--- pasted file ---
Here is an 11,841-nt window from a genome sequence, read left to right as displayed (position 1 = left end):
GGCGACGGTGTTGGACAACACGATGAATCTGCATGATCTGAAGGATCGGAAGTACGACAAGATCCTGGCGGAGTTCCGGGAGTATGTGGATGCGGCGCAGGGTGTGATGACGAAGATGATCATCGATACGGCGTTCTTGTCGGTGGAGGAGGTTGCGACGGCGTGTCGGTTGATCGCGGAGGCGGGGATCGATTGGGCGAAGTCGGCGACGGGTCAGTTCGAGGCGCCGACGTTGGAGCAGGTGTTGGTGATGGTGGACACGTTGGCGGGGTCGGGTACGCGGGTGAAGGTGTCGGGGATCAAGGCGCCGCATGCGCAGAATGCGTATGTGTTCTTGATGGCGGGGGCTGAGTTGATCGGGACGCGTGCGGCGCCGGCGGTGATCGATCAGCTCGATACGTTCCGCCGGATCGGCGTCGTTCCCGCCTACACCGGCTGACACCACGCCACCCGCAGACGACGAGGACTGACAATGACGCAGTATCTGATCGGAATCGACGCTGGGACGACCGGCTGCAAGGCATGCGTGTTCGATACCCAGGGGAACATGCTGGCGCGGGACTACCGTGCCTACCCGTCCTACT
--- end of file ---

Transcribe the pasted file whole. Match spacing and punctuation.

Here is an 11,841-nt window from a genome sequence, read left to right as displayed (position 1 = left end):
GGCGACGGTGTTGGACAACACGATGAATCTGCATGATCTGAAGGATCGGAAGTACGACAAGATCCTGGCGGAGTTCCGGGAGTATGTGGATGCGGCGCAGGGTGTGATGACGAAGATGATCATCGATACGGCGTTCTTGTCGGTGGAGGAGGTTGCGACGGCGTGTCGGTTGATCGCGGAGGCGGGGATCGATTGGGCGAAGTCGGCGACGGGTCAGTTCGAGGCGCCGACGTTGGAGCAGGTGTTGGTGATGGTGGACACGTTGGCGGGGTCGGGTACGCGGGTGAAGGTGTCGGGGATCAAGGCGCCGCATGCGCAGAATGCGTATGTGTTCTTGATGGCGGGGGCTGAGTTGATCGGGACGCGTGCGGCGCCGGCGGTGATCGATCAGCTCGATACGTTCCGCCGGATCGGCGTCGTTCCCGCCTACACCGGCTGACACCACGCCACCCGCAGACGACGAGGACTGACAATGACGCAGTATCTGATCGGAATCGACGCTGGGACGACCGGCTGCAAGGCATGCGTGTTCGATACCCAGGGGAACATGCTGGCGCGGGACTACCGTGCCTACCCGTCCTACT